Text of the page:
Irina Rodnina is a sporting legend. A 10-time figure skating world champion, a triple Olympic gold medallist.
Last September, though, she was in the headlines for less sporting reasons.
A doctored image appeared on her personal Twitter account. It showed Barack and Michelle Obama staring at someone who was waving a banana.
The US ambassador to Moscow accused Ms Rodnina of "outrageous behaviour".
At the time she rejected all the criticism, tweeting: "Freedom of speech is freedom of speech, and you should answer for your own hang-ups."
The Olympic flame lighting ceremony in Sochi re-ignited the controversy, with US media speculating that her inclusion was a deliberate dig at the White House.
Now, five months after the picture appeared, Irina Rodnina has said she is sorry.
In a new tweet she wrote: "I respect the Obama family and apologise for not clearly stating earlier that I don't support the tweeted photo or racism in any form."
In a second message she explained her "account was hacked and I should have shown better judgement in my initial response and handling of the event".
Speaking to me from Sochi, the former champion skater, who is now an MP for Russia's party of power, United Russia, tried to set the record straight.
"I wrote those tweets yesterday because I realised that many Americans were upset by this," she told me.
"I wrote that I respect your president. But what happened has happened. So I apologise."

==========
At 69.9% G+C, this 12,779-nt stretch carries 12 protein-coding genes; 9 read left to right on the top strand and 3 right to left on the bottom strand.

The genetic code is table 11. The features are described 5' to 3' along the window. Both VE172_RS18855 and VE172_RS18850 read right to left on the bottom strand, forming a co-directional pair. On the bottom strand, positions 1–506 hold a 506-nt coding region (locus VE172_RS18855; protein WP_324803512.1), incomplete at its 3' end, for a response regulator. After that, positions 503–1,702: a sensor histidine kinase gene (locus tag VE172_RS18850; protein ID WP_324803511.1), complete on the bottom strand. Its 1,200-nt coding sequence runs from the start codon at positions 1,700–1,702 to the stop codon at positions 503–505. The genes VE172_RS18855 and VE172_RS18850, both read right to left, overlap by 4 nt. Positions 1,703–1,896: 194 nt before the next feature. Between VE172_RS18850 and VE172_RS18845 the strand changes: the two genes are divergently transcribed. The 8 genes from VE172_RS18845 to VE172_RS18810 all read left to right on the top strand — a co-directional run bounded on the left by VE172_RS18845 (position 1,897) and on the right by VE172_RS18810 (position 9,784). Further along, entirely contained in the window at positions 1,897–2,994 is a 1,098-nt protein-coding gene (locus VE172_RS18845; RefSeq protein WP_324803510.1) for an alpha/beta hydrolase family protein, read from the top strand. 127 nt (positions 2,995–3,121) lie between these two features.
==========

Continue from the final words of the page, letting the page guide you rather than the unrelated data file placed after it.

But she clearly struggles to understand why the original image was offensive.
"People react to things in different ways. To me, and I'm just a normal person, a banana doesn't arouse any political or any other kind of emotions," she said.
"If someone reacts negatively to pictures of bananas, then perhaps we should stop eating lots of other kinds of food."
"It's a photograph of the president and the first lady.
"How many times have photographers posted rather unflattering images of famous people, including presidents?
"That kind of thing happens. So, in fact, what's happening around Sochi is an information war."
I pointed out that while she may not be insulted by bananas, other people were.
In Russia there have been cases of black athletes being taunted with bananas, an indication of the level of racism here.
"In Russia we never encountered such concerns in the past. Because, historically, here there were virtually no native representatives of the Negro race," she said.
"The only black people were those who came to study in our country. But bananas were imported from other countries. So we never made a connection.
"If a player reacts like that, that is their perception of things. It means you have this problem inside you, that makes you feel humiliated."
Ms Rodnina maintains that the spotlight has been on her because critics of Russia have been searching for scandal in Sochi.
"The Western media wanted to report something bad about Russia," she claimed, "but there was nothing bad to write about, because the opening ceremony was so breathtaking. I gave the media something to write about."